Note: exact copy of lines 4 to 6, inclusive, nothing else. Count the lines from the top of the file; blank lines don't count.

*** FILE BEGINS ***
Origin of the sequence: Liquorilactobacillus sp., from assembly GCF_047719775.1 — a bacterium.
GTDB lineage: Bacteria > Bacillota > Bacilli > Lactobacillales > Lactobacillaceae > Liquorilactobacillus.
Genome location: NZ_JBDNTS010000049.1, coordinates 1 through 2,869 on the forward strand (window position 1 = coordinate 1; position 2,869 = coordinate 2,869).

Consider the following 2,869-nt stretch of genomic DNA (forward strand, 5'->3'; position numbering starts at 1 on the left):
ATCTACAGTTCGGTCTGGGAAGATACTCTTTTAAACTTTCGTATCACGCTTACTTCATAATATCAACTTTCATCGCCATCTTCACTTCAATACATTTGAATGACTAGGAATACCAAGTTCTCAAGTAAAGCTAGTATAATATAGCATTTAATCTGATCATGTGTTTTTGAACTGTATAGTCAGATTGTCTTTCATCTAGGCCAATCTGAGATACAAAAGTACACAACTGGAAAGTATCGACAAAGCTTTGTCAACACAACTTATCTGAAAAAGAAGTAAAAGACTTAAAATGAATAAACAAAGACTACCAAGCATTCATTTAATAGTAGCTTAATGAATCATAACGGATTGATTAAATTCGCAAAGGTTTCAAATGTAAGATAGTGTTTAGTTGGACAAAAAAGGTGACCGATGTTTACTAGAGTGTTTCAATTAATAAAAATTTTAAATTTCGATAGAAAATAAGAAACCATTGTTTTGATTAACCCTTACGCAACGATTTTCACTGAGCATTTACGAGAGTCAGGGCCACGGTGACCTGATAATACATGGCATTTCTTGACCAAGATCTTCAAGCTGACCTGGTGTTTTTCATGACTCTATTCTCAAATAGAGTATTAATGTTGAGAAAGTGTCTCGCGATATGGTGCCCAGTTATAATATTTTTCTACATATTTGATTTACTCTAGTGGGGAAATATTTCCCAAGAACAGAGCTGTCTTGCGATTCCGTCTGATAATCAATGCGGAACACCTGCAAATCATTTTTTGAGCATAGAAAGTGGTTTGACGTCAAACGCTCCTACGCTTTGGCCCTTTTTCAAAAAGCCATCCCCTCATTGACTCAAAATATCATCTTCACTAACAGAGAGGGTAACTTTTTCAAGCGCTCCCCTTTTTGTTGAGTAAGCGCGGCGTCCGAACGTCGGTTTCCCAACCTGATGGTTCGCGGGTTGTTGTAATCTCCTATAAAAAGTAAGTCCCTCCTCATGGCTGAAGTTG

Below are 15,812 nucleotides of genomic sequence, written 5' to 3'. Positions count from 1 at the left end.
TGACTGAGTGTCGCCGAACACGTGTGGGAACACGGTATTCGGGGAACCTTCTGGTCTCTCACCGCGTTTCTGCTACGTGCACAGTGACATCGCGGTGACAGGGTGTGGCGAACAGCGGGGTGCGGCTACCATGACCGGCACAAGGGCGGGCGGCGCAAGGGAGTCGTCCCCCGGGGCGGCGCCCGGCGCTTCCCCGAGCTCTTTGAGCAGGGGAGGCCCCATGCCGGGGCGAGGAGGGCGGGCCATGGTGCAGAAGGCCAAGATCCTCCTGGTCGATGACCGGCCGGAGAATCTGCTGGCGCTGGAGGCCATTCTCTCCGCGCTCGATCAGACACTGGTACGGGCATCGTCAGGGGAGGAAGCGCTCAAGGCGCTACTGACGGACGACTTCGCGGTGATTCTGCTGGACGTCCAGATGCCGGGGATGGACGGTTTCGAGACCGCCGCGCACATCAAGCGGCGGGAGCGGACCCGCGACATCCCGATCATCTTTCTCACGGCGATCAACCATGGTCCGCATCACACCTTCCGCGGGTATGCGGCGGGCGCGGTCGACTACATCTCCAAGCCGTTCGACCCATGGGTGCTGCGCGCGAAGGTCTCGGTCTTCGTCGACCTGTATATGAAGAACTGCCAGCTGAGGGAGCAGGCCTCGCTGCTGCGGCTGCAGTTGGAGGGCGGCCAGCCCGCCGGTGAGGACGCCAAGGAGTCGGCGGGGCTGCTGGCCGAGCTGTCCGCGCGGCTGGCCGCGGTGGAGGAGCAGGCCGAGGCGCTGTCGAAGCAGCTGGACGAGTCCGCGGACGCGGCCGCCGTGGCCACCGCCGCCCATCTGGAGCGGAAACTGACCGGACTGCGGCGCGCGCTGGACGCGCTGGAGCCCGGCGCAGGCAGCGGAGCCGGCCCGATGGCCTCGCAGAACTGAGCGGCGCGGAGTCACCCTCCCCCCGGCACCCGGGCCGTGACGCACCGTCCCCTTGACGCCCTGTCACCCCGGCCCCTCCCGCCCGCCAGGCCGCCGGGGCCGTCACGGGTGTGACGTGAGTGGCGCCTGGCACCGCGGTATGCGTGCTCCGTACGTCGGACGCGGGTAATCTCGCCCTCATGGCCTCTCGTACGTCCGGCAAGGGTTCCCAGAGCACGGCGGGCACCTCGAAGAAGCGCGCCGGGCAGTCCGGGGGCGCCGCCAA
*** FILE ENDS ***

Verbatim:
Consider the following 2,869-nt stretch of genomic DNA (forward strand, 5'->3'; position numbering starts at 1 on the left):
ATCTACAGTTCGGTCTGGGAAGATACTCTTTTAAACTTTCGTATCACGCTTACTTCATAATATCAACTTTCATCGCCATCTTCACTTCAATACATTTGAATGACTAGGAATACCAAGTTCTCAAGTAAAGCTAGTATAATATAGCATTTAATCTGATCATGTGTTTTTGAACTGTATAGTCAGATTGTCTTTCATCTAGGCCAATCTGAGATACAAAAGTACACAACTGGAAAGTATCGACAAAGCTTTGTCAACACAACTTATCTGAAAAAGAAGTAAAAGACTTAAAATGAATAAACAAAGACTACCAAGCATTCATTTAATAGTAGCTTAATGAATCATAACGGATTGATTAAATTCGCAAAGGTTTCAAATGTAAGATAGTGTTTAGTTGGACAAAAAAGGTGACCGATGTTTACTAGAGTGTTTCAATTAATAAAAATTTTAAATTTCGATAGAAAATAAGAAACCATTGTTTTGATTAACCCTTACGCAACGATTTTCACTGAGCATTTACGAGAGTCAGGGCCACGGTGACCTGATAATACATGGCATTTCTTGACCAAGATCTTCAAGCTGACCTGGTGTTTTTCATGACTCTATTCTCAAATAGAGTATTAATGTTGAGAAAGTGTCTCGCGATATGGTGCCCAGTTATAATATTTTTCTACATATTTGATTTACTCTAGTGGGGAAATATTTCCCAAGAACAGAGCTGTCTTGCGATTCCGTCTGATAATCAATGCGGAACACCTGCAAATCATTTTTTGAGCATAGAAAGTGGTTTGACGTCAAACGCTCCTACGCTTTGGCCCTTTTTCAAAAAGCCATCCCCTCATTGACTCAAAATATCATCTTCACTAACAGAGAGGGTAACTTTTTCAAGCGCTCCCCTTTTTGTTGAGTAAGCGCGGCGTCCGAACGTCGGTTTCCCAACCTGATGGTTCGCGGGTTGTTGTAATCTCCTATAAAAAGTAAGTCCCTCCTCATGGCTGAAGTTG

Below are 15,812 nucleotides of genomic sequence, written 5' to 3'. Positions count from 1 at the left end.